Religious communities also have immediate goals in societies governed by state institutions, and therefore have to have at least implicit theologies of the state. These serve as models of what "the state" is and should be doing, and what they as religious communities are doing when they are relating to the state. While there is broad congruence between pictures of the Kingdom of God throughout the Western religious traditions, there is a radical divergence in theologies of the state These differences are possible because the state is absent in theological models of the Kingdom of God and (excluding some short-lived theocratic states) is by definition external to the religious community's ecclesiological model. The state may be seen as evil, as an evil wisely ordained for a wicked time, or as the "secular arm" performing the will of the church by other means. It may be baptised, reformed or overturned, but it cannot be truly good, because in these models of the truly good society, there is no state. So while theologies of the state exist, they are at best loosely related to the communities' systematic theologies and therefore highly variable. And because the state also knows that there is no room for a state in the Kingdom, the relationships between churches and states cannot be more than tactical. Where true acceptance is withheld on one side, trust cannot be given on the other.

{josquote}The basic unit of society is not the church, the state, or the family, but the individual.{/josquote}

For these reasons, and given the importance that church-state theories have assumed in Islamicist rhetoric vis-a-vis the West, the model of church-state relationships in the Baha'i scriptures is especially interesting. Coming from the Islamic world itself, the Baha'i Faith presents a justification of the separation of church and state going far beyond those produced in the West. Millennialist in origin, and still occupying a peripheral position in most countries, its scriptures present stronger arguments for the rights of the state than can be found even in the theologies of established churches. From the position that the Messiah has come and the eschaton has been initiated in the life of Baha'u'llah (b. Iran 1817, d. Haifa 1892), the Baha'i Faith presents an eschatological model in which the state is not rendered redundant by the coming of the Messiah, but rather has been blessed and guided by that Coming.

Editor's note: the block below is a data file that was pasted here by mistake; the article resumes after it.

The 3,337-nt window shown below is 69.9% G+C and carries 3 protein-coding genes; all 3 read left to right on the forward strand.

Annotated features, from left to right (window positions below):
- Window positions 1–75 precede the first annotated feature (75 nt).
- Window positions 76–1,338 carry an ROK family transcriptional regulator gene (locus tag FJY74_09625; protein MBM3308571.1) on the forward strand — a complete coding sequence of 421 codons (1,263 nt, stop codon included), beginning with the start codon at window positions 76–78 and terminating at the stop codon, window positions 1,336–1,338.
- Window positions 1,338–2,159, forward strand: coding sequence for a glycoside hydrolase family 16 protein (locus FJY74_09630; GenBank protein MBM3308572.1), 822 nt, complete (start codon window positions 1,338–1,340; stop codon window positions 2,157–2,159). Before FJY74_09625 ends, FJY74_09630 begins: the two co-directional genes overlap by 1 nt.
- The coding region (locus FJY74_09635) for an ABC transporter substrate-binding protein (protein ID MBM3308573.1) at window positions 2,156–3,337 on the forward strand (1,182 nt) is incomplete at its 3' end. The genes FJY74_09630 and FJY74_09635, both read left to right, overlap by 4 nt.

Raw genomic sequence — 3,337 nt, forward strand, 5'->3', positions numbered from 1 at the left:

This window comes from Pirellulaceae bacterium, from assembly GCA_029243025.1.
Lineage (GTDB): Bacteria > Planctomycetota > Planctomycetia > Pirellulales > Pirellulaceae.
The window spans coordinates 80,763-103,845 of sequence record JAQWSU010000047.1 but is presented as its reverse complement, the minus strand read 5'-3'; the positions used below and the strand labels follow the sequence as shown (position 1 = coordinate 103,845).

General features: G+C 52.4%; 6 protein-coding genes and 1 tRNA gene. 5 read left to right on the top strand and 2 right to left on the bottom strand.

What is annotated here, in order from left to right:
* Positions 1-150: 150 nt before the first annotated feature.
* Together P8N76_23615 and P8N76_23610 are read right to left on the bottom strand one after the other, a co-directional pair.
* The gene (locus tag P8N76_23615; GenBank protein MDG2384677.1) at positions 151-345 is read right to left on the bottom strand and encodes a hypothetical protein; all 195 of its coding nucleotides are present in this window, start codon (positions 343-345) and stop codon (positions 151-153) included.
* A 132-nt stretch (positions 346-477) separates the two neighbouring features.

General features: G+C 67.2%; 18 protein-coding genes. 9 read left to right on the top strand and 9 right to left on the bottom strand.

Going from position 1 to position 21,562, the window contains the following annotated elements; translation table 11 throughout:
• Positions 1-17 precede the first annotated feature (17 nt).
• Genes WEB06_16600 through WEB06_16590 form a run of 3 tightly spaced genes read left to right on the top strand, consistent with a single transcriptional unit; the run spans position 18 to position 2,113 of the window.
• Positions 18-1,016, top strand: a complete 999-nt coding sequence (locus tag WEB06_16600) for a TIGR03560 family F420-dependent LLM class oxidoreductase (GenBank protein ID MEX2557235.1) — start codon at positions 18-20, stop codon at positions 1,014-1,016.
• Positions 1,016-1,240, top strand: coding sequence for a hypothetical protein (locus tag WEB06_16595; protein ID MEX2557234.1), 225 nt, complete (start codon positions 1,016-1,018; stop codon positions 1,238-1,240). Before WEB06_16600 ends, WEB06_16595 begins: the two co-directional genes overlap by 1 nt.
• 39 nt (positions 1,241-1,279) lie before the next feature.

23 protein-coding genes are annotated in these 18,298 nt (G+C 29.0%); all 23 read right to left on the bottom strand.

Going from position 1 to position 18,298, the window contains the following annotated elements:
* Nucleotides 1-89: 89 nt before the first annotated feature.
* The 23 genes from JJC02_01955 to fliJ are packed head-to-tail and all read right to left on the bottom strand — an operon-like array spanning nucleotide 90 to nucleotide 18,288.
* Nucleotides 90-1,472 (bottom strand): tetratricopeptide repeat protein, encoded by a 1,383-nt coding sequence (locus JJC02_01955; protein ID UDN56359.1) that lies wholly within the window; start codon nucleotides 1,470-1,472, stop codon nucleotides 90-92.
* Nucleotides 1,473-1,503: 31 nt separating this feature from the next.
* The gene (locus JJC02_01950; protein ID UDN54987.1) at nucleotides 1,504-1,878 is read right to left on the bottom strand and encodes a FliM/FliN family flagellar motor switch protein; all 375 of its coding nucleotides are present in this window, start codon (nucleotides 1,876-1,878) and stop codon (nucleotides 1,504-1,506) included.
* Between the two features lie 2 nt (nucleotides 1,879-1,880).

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Jesus Laughed

Barry Smith

The SF Bay Area is a good place for those who enjoy trading their wages for palatable art and entertainment, but those who really desire the cutting edge—we head to Fresno.

Now I understand that the book Science Made Stupid defines half-life as “Saturday night in Fresno”, and yes, there was something in there about Fresno and the event horizon of a black hole, but hey, times have changed!

I had run into Barry Smith on the aether a couple years ago, and just last Thursday I was cleaning out one of my email boxes when I stumbled on the remnants of our brief correspondence. I wandered onto the web and browsed through his tour schedule: coming to Fresno—tomorrow!

Coincidence? You be the judge.

I had six hours to drive to Fresno and back and catch Barry Smith’s show Jesus in Montana in between. I’d be locked out if I got there a minute late, so I left San Jose hoping that the 2 1/2 hour drive would not be extended to 3 hours by some unforeseen calamity (as it often is).

{josquote}One might call it the “Thief in the Night” wing of the Baha’i Faith.{/josquote}

I turns out I arrived with time to spare, so I ran down Olive Avenue, wolfed down half a California burger, ran back to the Starline and dropped the price of admission out of my wallet onto the table.I had finally made it. I stumbled into the dark club, felt around for a chair, and basked in the glow of anticipation.

It was certainly therapeutic to sit in the dark laughing in unison with total strangers about a Baha’i doomsday cult, but what was perhaps just as exhilarating was re-living the grand chase for prophecy and universal annihilation that Barry Smith so hilariously describes in his expertly timed PowerPoint presentation.